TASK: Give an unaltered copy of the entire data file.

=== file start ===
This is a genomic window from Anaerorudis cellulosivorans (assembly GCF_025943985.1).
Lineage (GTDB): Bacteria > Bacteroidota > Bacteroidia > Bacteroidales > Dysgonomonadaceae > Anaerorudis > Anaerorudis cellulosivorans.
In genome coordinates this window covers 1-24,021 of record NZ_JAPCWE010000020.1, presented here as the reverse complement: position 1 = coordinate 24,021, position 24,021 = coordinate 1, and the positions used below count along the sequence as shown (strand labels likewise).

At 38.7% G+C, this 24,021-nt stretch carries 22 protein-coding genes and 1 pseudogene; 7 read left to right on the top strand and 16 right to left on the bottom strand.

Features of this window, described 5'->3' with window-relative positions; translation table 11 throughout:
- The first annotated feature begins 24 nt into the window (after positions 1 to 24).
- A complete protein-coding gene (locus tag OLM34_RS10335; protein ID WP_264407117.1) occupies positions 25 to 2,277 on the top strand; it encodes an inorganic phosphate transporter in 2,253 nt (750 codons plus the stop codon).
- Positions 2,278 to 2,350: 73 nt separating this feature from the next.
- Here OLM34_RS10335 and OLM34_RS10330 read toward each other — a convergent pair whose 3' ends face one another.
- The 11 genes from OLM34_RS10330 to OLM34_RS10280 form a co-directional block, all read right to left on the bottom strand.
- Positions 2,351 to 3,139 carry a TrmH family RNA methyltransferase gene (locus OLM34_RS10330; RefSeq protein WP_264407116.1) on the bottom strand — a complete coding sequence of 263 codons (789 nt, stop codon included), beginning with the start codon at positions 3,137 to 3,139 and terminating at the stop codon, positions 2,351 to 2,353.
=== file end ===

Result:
This is a genomic window from Anaerorudis cellulosivorans (assembly GCF_025943985.1).
Lineage (GTDB): Bacteria > Bacteroidota > Bacteroidia > Bacteroidales > Dysgonomonadaceae > Anaerorudis > Anaerorudis cellulosivorans.
In genome coordinates this window covers 1-24,021 of record NZ_JAPCWE010000020.1, presented here as the reverse complement: position 1 = coordinate 24,021, position 24,021 = coordinate 1, and the positions used below count along the sequence as shown (strand labels likewise).

At 38.7% G+C, this 24,021-nt stretch carries 22 protein-coding genes and 1 pseudogene; 7 read left to right on the top strand and 16 right to left on the bottom strand.

Features of this window, described 5'->3' with window-relative positions; translation table 11 throughout:
- The first annotated feature begins 24 nt into the window (after positions 1 to 24).
- A complete protein-coding gene (locus tag OLM34_RS10335; protein ID WP_264407117.1) occupies positions 25 to 2,277 on the top strand; it encodes an inorganic phosphate transporter in 2,253 nt (750 codons plus the stop codon).
- Positions 2,278 to 2,350: 73 nt separating this feature from the next.
- Here OLM34_RS10335 and OLM34_RS10330 read toward each other — a convergent pair whose 3' ends face one another.
- The 11 genes from OLM34_RS10330 to OLM34_RS10280 form a co-directional block, all read right to left on the bottom strand.
- Positions 2,351 to 3,139 carry a TrmH family RNA methyltransferase gene (locus OLM34_RS10330; RefSeq protein WP_264407116.1) on the bottom strand — a complete coding sequence of 263 codons (789 nt, stop codon included), beginning with the start codon at positions 3,137 to 3,139 and terminating at the stop codon, positions 2,351 to 2,353.